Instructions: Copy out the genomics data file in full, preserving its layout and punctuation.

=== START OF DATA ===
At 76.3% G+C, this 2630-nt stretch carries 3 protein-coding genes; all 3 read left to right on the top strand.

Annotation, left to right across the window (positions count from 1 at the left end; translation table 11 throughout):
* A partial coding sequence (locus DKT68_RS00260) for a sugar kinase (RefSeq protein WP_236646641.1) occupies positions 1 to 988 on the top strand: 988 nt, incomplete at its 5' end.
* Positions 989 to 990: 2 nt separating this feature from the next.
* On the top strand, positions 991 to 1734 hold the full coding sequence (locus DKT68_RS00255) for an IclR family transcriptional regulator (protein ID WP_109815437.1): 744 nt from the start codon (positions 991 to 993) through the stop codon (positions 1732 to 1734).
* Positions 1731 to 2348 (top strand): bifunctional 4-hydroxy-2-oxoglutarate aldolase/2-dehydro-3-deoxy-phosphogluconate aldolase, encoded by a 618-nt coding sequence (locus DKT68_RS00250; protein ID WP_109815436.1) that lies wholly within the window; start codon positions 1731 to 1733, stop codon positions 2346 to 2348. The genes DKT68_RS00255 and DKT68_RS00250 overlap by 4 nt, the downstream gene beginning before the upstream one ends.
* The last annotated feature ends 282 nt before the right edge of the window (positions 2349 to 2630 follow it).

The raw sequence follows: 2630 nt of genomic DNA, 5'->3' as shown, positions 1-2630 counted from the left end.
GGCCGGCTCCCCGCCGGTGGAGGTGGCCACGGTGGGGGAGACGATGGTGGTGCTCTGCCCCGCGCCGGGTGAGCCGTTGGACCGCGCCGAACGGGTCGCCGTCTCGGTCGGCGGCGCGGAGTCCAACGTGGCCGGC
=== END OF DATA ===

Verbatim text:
At 76.3% G+C, this 2630-nt stretch carries 3 protein-coding genes; all 3 read left to right on the top strand.

Annotation, left to right across the window (positions count from 1 at the left end; translation table 11 throughout):
* A partial coding sequence (locus DKT68_RS00260) for a sugar kinase (RefSeq protein WP_236646641.1) occupies positions 1 to 988 on the top strand: 988 nt, incomplete at its 5' end.
* Positions 989 to 990: 2 nt separating this feature from the next.
* On the top strand, positions 991 to 1734 hold the full coding sequence (locus DKT68_RS00255) for an IclR family transcriptional regulator (protein ID WP_109815437.1): 744 nt from the start codon (positions 991 to 993) through the stop codon (positions 1732 to 1734).
* Positions 1731 to 2348 (top strand): bifunctional 4-hydroxy-2-oxoglutarate aldolase/2-dehydro-3-deoxy-phosphogluconate aldolase, encoded by a 618-nt coding sequence (locus DKT68_RS00250; protein ID WP_109815436.1) that lies wholly within the window; start codon positions 1731 to 1733, stop codon positions 2346 to 2348. The genes DKT68_RS00255 and DKT68_RS00250 overlap by 4 nt, the downstream gene beginning before the upstream one ends.
* The last annotated feature ends 282 nt before the right edge of the window (positions 2349 to 2630 follow it).

The raw sequence follows: 2630 nt of genomic DNA, 5'->3' as shown, positions 1-2630 counted from the left end.
GGCCGGCTCCCCGCCGGTGGAGGTGGCCACGGTGGGGGAGACGATGGTGGTGCTCTGCCCCGCGCCGGGTGAGCCGTTGGACCGCGCCGAACGGGTCGCCGTCTCGGTCGGCGGCGCGGAGTCCAACGTGGCCGGC